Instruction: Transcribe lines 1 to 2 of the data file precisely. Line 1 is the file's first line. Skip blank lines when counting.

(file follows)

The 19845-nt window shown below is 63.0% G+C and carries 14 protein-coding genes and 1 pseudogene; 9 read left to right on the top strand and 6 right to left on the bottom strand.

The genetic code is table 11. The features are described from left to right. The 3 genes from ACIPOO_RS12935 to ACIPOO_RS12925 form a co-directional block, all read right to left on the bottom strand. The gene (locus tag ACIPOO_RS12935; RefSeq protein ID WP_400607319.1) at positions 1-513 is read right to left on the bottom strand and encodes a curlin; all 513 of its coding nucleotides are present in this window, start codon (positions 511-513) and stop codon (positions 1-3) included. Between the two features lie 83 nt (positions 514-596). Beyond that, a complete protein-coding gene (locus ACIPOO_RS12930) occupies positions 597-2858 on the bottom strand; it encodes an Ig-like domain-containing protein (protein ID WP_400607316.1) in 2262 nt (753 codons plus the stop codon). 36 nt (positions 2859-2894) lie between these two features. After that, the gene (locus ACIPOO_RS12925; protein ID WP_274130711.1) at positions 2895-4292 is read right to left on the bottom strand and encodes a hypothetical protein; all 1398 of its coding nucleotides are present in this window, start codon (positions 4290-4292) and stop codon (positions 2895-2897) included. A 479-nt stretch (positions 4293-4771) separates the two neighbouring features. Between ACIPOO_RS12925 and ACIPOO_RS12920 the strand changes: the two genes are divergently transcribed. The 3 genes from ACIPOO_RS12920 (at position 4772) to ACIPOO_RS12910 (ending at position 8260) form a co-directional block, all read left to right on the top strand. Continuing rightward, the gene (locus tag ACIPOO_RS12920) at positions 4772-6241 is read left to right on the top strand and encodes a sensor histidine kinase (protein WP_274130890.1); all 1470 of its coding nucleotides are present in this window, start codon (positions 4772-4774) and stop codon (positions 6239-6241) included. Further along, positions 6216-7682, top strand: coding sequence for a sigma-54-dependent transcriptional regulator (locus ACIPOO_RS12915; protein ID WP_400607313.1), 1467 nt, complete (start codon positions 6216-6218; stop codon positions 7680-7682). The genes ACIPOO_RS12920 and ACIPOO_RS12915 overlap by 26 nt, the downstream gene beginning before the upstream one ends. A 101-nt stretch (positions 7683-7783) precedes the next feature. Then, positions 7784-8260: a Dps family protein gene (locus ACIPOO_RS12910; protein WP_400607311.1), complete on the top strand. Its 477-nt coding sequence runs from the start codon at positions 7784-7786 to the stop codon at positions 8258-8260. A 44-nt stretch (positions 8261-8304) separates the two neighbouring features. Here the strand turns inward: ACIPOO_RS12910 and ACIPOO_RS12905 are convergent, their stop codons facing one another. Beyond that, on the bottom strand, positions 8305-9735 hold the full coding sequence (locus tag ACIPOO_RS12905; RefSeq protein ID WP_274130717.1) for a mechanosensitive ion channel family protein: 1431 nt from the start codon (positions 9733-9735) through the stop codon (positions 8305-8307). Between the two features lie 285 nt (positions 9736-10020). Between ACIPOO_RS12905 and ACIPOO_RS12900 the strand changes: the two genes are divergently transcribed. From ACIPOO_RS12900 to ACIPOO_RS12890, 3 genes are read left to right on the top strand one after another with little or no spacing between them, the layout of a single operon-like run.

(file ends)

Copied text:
The 19845-nt window shown below is 63.0% G+C and carries 14 protein-coding genes and 1 pseudogene; 9 read left to right on the top strand and 6 right to left on the bottom strand.

The genetic code is table 11. The features are described from left to right. The 3 genes from ACIPOO_RS12935 to ACIPOO_RS12925 form a co-directional block, all read right to left on the bottom strand. The gene (locus tag ACIPOO_RS12935; RefSeq protein ID WP_400607319.1) at positions 1-513 is read right to left on the bottom strand and encodes a curlin; all 513 of its coding nucleotides are present in this window, start codon (positions 511-513) and stop codon (positions 1-3) included. Between the two features lie 83 nt (positions 514-596). Beyond that, a complete protein-coding gene (locus ACIPOO_RS12930) occupies positions 597-2858 on the bottom strand; it encodes an Ig-like domain-containing protein (protein ID WP_400607316.1) in 2262 nt (753 codons plus the stop codon). 36 nt (positions 2859-2894) lie between these two features. After that, the gene (locus ACIPOO_RS12925; protein ID WP_274130711.1) at positions 2895-4292 is read right to left on the bottom strand and encodes a hypothetical protein; all 1398 of its coding nucleotides are present in this window, start codon (positions 4290-4292) and stop codon (positions 2895-2897) included. A 479-nt stretch (positions 4293-4771) separates the two neighbouring features. Between ACIPOO_RS12925 and ACIPOO_RS12920 the strand changes: the two genes are divergently transcribed. The 3 genes from ACIPOO_RS12920 (at position 4772) to ACIPOO_RS12910 (ending at position 8260) form a co-directional block, all read left to right on the top strand. Continuing rightward, the gene (locus tag ACIPOO_RS12920) at positions 4772-6241 is read left to right on the top strand and encodes a sensor histidine kinase (protein WP_274130890.1); all 1470 of its coding nucleotides are present in this window, start codon (positions 4772-4774) and stop codon (positions 6239-6241) included. Further along, positions 6216-7682, top strand: coding sequence for a sigma-54-dependent transcriptional regulator (locus ACIPOO_RS12915; protein ID WP_400607313.1), 1467 nt, complete (start codon positions 6216-6218; stop codon positions 7680-7682). The genes ACIPOO_RS12920 and ACIPOO_RS12915 overlap by 26 nt, the downstream gene beginning before the upstream one ends. A 101-nt stretch (positions 7683-7783) precedes the next feature. Then, positions 7784-8260: a Dps family protein gene (locus ACIPOO_RS12910; protein WP_400607311.1), complete on the top strand. Its 477-nt coding sequence runs from the start codon at positions 7784-7786 to the stop codon at positions 8258-8260. A 44-nt stretch (positions 8261-8304) separates the two neighbouring features. Here the strand turns inward: ACIPOO_RS12910 and ACIPOO_RS12905 are convergent, their stop codons facing one another. Beyond that, on the bottom strand, positions 8305-9735 hold the full coding sequence (locus tag ACIPOO_RS12905; RefSeq protein ID WP_274130717.1) for a mechanosensitive ion channel family protein: 1431 nt from the start codon (positions 9733-9735) through the stop codon (positions 8305-8307). Between the two features lie 285 nt (positions 9736-10020). Between ACIPOO_RS12905 and ACIPOO_RS12900 the strand changes: the two genes are divergently transcribed. From ACIPOO_RS12900 to ACIPOO_RS12890, 3 genes are read left to right on the top strand one after another with little or no spacing between them, the layout of a single operon-like run.